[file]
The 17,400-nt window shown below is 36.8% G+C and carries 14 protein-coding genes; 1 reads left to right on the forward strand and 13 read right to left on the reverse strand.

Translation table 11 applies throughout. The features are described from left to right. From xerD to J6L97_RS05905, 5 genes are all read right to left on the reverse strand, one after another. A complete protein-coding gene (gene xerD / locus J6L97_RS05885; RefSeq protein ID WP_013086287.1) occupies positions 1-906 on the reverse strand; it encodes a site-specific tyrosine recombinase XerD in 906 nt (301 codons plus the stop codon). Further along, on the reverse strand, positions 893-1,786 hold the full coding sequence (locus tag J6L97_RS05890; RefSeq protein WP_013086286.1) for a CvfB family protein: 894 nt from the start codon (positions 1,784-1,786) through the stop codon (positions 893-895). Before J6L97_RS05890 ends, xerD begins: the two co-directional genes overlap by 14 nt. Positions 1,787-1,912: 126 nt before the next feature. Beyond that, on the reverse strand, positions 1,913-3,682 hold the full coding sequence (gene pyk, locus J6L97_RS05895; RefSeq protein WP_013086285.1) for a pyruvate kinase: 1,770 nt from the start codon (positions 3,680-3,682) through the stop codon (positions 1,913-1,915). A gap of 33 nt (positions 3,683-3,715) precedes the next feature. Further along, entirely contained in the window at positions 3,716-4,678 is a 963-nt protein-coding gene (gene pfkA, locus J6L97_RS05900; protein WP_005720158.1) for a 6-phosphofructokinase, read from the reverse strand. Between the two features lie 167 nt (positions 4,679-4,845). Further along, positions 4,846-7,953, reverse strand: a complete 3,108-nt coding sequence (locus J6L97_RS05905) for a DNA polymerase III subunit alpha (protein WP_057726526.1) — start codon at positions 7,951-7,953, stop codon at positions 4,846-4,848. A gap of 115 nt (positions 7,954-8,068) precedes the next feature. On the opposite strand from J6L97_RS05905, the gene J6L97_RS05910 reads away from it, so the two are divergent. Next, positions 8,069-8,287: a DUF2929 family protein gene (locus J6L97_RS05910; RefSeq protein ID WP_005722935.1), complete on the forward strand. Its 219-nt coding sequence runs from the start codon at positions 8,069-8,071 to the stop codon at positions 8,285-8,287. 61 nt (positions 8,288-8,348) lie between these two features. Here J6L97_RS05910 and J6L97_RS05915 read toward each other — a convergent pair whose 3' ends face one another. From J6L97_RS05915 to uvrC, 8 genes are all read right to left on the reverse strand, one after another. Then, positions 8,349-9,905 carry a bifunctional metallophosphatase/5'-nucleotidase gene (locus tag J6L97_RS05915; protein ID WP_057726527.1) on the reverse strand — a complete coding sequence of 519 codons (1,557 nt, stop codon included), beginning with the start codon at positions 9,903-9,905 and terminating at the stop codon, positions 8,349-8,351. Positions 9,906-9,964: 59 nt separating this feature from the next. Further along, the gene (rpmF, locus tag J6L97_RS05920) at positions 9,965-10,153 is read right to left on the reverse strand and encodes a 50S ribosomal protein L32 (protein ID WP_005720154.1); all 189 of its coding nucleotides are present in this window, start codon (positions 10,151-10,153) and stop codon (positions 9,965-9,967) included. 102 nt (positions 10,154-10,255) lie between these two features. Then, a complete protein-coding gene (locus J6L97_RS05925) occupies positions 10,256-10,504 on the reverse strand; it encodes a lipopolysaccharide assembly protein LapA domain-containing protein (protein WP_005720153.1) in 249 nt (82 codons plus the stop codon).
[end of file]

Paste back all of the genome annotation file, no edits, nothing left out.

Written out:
The 17,400-nt window shown below is 36.8% G+C and carries 14 protein-coding genes; 1 reads left to right on the forward strand and 13 read right to left on the reverse strand.

Translation table 11 applies throughout. The features are described from left to right. From xerD to J6L97_RS05905, 5 genes are all read right to left on the reverse strand, one after another. A complete protein-coding gene (gene xerD / locus J6L97_RS05885; RefSeq protein ID WP_013086287.1) occupies positions 1-906 on the reverse strand; it encodes a site-specific tyrosine recombinase XerD in 906 nt (301 codons plus the stop codon). Further along, on the reverse strand, positions 893-1,786 hold the full coding sequence (locus tag J6L97_RS05890; RefSeq protein WP_013086286.1) for a CvfB family protein: 894 nt from the start codon (positions 1,784-1,786) through the stop codon (positions 893-895). Before J6L97_RS05890 ends, xerD begins: the two co-directional genes overlap by 14 nt. Positions 1,787-1,912: 126 nt before the next feature. Beyond that, on the reverse strand, positions 1,913-3,682 hold the full coding sequence (gene pyk, locus J6L97_RS05895; RefSeq protein WP_013086285.1) for a pyruvate kinase: 1,770 nt from the start codon (positions 3,680-3,682) through the stop codon (positions 1,913-1,915). A gap of 33 nt (positions 3,683-3,715) precedes the next feature. Further along, entirely contained in the window at positions 3,716-4,678 is a 963-nt protein-coding gene (gene pfkA, locus J6L97_RS05900; protein WP_005720158.1) for a 6-phosphofructokinase, read from the reverse strand. Between the two features lie 167 nt (positions 4,679-4,845). Further along, positions 4,846-7,953, reverse strand: a complete 3,108-nt coding sequence (locus J6L97_RS05905) for a DNA polymerase III subunit alpha (protein WP_057726526.1) — start codon at positions 7,951-7,953, stop codon at positions 4,846-4,848. A gap of 115 nt (positions 7,954-8,068) precedes the next feature. On the opposite strand from J6L97_RS05905, the gene J6L97_RS05910 reads away from it, so the two are divergent. Next, positions 8,069-8,287: a DUF2929 family protein gene (locus J6L97_RS05910; RefSeq protein ID WP_005722935.1), complete on the forward strand. Its 219-nt coding sequence runs from the start codon at positions 8,069-8,071 to the stop codon at positions 8,285-8,287. 61 nt (positions 8,288-8,348) lie between these two features. Here J6L97_RS05910 and J6L97_RS05915 read toward each other — a convergent pair whose 3' ends face one another. From J6L97_RS05915 to uvrC, 8 genes are all read right to left on the reverse strand, one after another. Then, positions 8,349-9,905 carry a bifunctional metallophosphatase/5'-nucleotidase gene (locus tag J6L97_RS05915; protein ID WP_057726527.1) on the reverse strand — a complete coding sequence of 519 codons (1,557 nt, stop codon included), beginning with the start codon at positions 9,903-9,905 and terminating at the stop codon, positions 8,349-8,351. Positions 9,906-9,964: 59 nt separating this feature from the next. Further along, the gene (rpmF, locus tag J6L97_RS05920) at positions 9,965-10,153 is read right to left on the reverse strand and encodes a 50S ribosomal protein L32 (protein ID WP_005720154.1); all 189 of its coding nucleotides are present in this window, start codon (positions 10,151-10,153) and stop codon (positions 9,965-9,967) included. 102 nt (positions 10,154-10,255) lie between these two features. Then, a complete protein-coding gene (locus J6L97_RS05925) occupies positions 10,256-10,504 on the reverse strand; it encodes a lipopolysaccharide assembly protein LapA domain-containing protein (protein WP_005720153.1) in 249 nt (82 codons plus the stop codon).